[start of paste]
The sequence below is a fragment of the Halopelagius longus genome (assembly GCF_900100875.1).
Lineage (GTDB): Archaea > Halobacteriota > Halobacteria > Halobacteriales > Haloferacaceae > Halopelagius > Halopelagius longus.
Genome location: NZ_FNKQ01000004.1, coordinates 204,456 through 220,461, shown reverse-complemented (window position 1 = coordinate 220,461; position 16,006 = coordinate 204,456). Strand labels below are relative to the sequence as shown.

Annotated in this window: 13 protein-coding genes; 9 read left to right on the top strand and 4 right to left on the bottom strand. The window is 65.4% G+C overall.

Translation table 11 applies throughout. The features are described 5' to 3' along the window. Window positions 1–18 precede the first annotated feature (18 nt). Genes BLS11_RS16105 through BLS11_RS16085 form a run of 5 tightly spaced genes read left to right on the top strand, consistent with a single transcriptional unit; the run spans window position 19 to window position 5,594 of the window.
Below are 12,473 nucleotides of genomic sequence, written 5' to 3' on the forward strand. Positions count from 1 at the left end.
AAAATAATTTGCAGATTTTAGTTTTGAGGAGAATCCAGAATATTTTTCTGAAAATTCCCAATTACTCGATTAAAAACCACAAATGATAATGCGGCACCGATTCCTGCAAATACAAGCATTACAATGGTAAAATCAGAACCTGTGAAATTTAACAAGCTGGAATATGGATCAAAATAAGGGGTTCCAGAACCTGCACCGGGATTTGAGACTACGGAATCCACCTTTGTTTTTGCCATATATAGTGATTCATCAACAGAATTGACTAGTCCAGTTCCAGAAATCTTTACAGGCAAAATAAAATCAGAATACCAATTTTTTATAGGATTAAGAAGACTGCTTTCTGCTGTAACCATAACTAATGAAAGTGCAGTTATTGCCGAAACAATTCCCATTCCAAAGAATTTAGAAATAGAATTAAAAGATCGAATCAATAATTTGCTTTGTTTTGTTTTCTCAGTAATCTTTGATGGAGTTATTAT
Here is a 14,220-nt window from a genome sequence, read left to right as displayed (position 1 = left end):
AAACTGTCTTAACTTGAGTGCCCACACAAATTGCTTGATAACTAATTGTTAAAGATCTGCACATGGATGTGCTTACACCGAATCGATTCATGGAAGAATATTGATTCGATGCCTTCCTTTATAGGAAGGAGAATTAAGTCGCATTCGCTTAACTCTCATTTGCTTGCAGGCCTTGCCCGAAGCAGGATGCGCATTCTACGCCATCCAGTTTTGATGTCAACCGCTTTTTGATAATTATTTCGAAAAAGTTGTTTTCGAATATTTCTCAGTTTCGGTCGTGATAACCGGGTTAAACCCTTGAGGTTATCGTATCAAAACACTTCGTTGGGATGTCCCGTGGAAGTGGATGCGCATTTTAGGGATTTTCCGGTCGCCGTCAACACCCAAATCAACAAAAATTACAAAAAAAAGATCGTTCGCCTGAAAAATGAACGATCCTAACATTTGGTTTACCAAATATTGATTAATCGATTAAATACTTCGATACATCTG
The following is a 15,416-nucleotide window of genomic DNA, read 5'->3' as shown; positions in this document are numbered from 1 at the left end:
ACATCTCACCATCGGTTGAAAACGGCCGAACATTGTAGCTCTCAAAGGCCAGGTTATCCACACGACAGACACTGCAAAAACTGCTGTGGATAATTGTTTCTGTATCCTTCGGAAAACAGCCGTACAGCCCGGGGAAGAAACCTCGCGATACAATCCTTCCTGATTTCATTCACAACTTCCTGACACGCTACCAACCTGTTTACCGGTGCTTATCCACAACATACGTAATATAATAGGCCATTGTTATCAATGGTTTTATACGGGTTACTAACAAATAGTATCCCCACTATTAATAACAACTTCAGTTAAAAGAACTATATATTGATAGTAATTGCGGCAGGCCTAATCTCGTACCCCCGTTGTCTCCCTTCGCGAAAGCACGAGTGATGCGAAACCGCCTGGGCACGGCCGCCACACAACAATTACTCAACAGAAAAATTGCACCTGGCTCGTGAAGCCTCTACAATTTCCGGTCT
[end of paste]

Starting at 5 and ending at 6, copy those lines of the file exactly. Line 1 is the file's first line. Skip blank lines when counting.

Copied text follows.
Translation table 11 applies throughout. The features are described 5' to 3' along the window. Window positions 1–18 precede the first annotated feature (18 nt). Genes BLS11_RS16105 through BLS11_RS16085 form a run of 5 tightly spaced genes read left to right on the top strand, consistent with a single transcriptional unit; the run spans window position 19 to window position 5,594 of the window.
Below are 12,473 nucleotides of genomic sequence, written 5' to 3' on the forward strand. Positions count from 1 at the left end.